The two Norsepower Rotor Sails installed onboard the Maersk Tankers product tanker Maersk Pelican have reduced the ship’s fuel consumption by 8.2% during a 12-month trial period.
The Rotor Sails were installed onboard Maersk Pelican in August 2018 and the 8.2% in savings was recorded from September 1, 2018 to September 1, 2019.
The Finnish developer of the technology explained that this was equivalent to approximately 1,400 tonnes of CO2. The savings were confirmed by comparing detailed performance information to a baseline established with full scale measurements and computational analysis done for the vessel prior the Rotor Sail installation.
The Rotor Sails are large, cylindrical mechanical sails that spin to create a pressure differential, the Magnus Effect, that propels the vessel forward; in this instance a Maersk Tankers’ Long Range 2 (LR2) product tanker vessel.
The technology delivers auxiliary wind propulsion to the vessel – which have operated in conditions ranging from tropical climate to arctic conditions in Europe, Middle East, Asia and Australia – resulting in the optimization of energy efficiency and a reduction in fuel consumption.
Independent experts from Lloyd’s Register’s (LR’s) Ship Performance Group have analysed and validated the performance data during the project to ensure an impartial assessment, Norsepower said, adding that technical and operational insights for performance studies will also be published.
“During the one-year trial period on Maersk Pelican, crew and operators have reported positively on the usability, safety and performance of the Rotor Sails in all conditions,” Tommy Thomassen, Chief Technical Officer at Maersk Tankers, said.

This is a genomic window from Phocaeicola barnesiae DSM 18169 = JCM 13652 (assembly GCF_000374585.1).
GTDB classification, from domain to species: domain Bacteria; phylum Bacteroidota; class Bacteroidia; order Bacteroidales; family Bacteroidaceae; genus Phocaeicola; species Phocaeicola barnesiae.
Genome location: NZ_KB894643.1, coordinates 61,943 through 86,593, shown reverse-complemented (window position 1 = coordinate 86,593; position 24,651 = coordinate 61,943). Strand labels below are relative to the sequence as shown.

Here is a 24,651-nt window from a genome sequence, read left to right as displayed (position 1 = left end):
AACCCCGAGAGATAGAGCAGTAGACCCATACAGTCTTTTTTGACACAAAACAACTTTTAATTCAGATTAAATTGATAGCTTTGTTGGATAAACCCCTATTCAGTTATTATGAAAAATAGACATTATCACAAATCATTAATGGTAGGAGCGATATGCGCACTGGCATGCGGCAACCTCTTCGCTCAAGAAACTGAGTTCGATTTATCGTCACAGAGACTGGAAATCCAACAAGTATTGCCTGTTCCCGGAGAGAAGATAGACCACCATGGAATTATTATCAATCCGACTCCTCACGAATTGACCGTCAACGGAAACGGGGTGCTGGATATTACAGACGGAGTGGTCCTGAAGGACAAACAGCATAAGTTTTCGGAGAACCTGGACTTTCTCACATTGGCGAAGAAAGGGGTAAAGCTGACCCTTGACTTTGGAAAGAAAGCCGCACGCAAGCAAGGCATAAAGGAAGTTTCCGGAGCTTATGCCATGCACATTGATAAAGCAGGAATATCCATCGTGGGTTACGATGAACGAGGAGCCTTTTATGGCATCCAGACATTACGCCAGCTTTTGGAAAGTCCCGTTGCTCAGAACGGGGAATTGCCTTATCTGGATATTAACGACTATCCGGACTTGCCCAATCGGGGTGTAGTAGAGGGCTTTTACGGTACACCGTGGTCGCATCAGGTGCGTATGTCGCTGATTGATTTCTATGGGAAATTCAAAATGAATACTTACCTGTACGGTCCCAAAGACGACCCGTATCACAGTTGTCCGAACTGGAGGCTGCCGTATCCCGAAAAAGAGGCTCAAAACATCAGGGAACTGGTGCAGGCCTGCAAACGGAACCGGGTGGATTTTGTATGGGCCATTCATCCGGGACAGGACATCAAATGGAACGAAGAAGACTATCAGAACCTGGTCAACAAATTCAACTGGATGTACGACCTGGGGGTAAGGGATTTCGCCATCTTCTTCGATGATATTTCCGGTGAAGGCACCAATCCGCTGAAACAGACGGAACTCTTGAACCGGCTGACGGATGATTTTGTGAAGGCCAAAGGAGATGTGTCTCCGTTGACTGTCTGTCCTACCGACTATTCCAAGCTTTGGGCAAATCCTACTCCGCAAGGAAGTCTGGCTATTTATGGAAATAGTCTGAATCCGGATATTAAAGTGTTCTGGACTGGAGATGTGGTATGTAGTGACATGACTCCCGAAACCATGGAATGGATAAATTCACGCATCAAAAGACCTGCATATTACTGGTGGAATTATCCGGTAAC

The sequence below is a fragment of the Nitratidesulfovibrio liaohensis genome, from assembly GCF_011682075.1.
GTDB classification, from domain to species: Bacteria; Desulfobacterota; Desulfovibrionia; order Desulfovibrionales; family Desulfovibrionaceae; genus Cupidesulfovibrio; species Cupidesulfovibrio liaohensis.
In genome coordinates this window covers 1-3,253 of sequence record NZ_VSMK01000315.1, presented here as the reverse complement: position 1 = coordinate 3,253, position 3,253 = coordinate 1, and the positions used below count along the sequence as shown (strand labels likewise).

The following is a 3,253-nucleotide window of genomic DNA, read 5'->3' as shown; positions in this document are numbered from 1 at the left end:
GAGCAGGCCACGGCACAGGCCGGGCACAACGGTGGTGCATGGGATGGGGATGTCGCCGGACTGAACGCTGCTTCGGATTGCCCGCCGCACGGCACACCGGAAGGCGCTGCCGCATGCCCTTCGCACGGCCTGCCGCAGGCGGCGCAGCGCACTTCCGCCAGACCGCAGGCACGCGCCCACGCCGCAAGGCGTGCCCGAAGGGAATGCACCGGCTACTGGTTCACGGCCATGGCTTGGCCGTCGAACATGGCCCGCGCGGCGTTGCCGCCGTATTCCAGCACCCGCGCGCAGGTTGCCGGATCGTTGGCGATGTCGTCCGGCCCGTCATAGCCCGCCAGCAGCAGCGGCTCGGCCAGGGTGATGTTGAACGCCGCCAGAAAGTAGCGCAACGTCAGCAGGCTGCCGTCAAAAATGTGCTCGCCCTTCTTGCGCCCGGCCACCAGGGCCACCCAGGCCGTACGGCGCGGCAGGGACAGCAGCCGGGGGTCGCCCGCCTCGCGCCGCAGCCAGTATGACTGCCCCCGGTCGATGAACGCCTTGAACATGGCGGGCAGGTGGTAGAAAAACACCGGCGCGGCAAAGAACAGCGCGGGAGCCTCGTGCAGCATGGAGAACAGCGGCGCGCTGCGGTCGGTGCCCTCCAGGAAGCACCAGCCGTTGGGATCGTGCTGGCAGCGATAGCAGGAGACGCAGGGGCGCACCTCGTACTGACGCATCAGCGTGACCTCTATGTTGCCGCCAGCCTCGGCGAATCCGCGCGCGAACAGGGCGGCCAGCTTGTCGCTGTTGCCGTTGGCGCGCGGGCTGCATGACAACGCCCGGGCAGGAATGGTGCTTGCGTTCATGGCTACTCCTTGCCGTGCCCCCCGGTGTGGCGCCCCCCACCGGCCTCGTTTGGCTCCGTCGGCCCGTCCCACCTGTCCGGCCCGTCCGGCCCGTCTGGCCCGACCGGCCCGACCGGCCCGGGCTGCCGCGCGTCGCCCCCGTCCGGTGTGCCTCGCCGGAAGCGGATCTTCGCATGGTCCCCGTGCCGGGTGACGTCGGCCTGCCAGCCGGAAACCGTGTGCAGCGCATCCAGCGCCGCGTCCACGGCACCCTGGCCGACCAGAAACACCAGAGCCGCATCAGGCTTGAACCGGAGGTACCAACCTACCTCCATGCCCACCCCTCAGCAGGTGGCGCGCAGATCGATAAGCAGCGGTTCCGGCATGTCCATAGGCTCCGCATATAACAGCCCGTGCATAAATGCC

“With the Maersk Pelican, there are three vessels in daily commercial operation using Norsepower’s Rotor Sails. Each of these cases represents a very different vessel type and operational profile, demonstrating the widespread opportunity to harness the wind through Rotor Sails across the maritime industry,” Tuomas Riski, CEO at Norsepower added.
The technology could offer even more savings depending on the vessels’ particular routes, Darryl Hylands, Programme Manager, HDV, Energy Technologies Institute (ETI), one of the partners on the project noted.
“On certain routes during the trial the vessel achieved fuel savings way beyond the average of 8.2% even with average wind conditions,” Hylands said.
“There is a clear potential to achieve higher fuel savings, and hence CO2savings, on routes with more favourable wind conditions, which further improves the commercial viability of the technology.”
Norsepower has recently entered into an agreement with Wärtsilä that would enable Norsepower to order service work from Wärtsilä, while Wärtsilä can pursue and sell Norsepower Rotor Sail projects with support from Norsepower.